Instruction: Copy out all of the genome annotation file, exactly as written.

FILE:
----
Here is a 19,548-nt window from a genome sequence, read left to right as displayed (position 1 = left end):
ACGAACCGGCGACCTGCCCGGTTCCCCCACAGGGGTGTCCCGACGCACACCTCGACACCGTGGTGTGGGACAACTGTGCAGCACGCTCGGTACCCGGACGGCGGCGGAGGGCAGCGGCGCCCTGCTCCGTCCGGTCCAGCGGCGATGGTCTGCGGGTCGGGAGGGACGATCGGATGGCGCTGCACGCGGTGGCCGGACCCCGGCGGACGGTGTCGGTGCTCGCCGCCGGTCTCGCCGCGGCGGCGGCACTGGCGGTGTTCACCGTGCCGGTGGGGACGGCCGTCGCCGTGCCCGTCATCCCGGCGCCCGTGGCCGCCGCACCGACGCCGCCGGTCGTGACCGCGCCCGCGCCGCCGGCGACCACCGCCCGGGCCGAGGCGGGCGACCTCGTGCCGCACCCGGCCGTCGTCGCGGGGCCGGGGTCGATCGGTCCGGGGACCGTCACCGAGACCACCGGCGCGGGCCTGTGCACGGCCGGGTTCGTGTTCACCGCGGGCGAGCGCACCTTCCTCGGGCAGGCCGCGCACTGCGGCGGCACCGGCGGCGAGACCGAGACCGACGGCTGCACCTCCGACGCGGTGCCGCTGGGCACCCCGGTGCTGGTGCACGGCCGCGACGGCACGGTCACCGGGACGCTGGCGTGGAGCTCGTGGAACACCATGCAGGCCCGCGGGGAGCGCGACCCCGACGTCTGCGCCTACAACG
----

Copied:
Here is a 19,548-nt window from a genome sequence, read left to right as displayed (position 1 = left end):
ACGAACCGGCGACCTGCCCGGTTCCCCCACAGGGGTGTCCCGACGCACACCTCGACACCGTGGTGTGGGACAACTGTGCAGCACGCTCGGTACCCGGACGGCGGCGGAGGGCAGCGGCGCCCTGCTCCGTCCGGTCCAGCGGCGATGGTCTGCGGGTCGGGAGGGACGATCGGATGGCGCTGCACGCGGTGGCCGGACCCCGGCGGACGGTGTCGGTGCTCGCCGCCGGTCTCGCCGCGGCGGCGGCACTGGCGGTGTTCACCGTGCCGGTGGGGACGGCCGTCGCCGTGCCCGTCATCCCGGCGCCCGTGGCCGCCGCACCGACGCCGCCGGTCGTGACCGCGCCCGCGCCGCCGGCGACCACCGCCCGGGCCGAGGCGGGCGACCTCGTGCCGCACCCGGCCGTCGTCGCGGGGCCGGGGTCGATCGGTCCGGGGACCGTCACCGAGACCACCGGCGCGGGCCTGTGCACGGCCGGGTTCGTGTTCACCGCGGGCGAGCGCACCTTCCTCGGGCAGGCCGCGCACTGCGGCGGCACCGGCGGCGAGACCGAGACCGACGGCTGCACCTCCGACGCGGTGCCGCTGGGCACCCCGGTGCTGGTGCACGGCCGCGACGGCACGGTCACCGGGACGCTGGCGTGGAGCTCGTGGAACACCATGCAGGCCCGCGGGGAGCGCGACCCCGACGTCTGCGCCTACAACG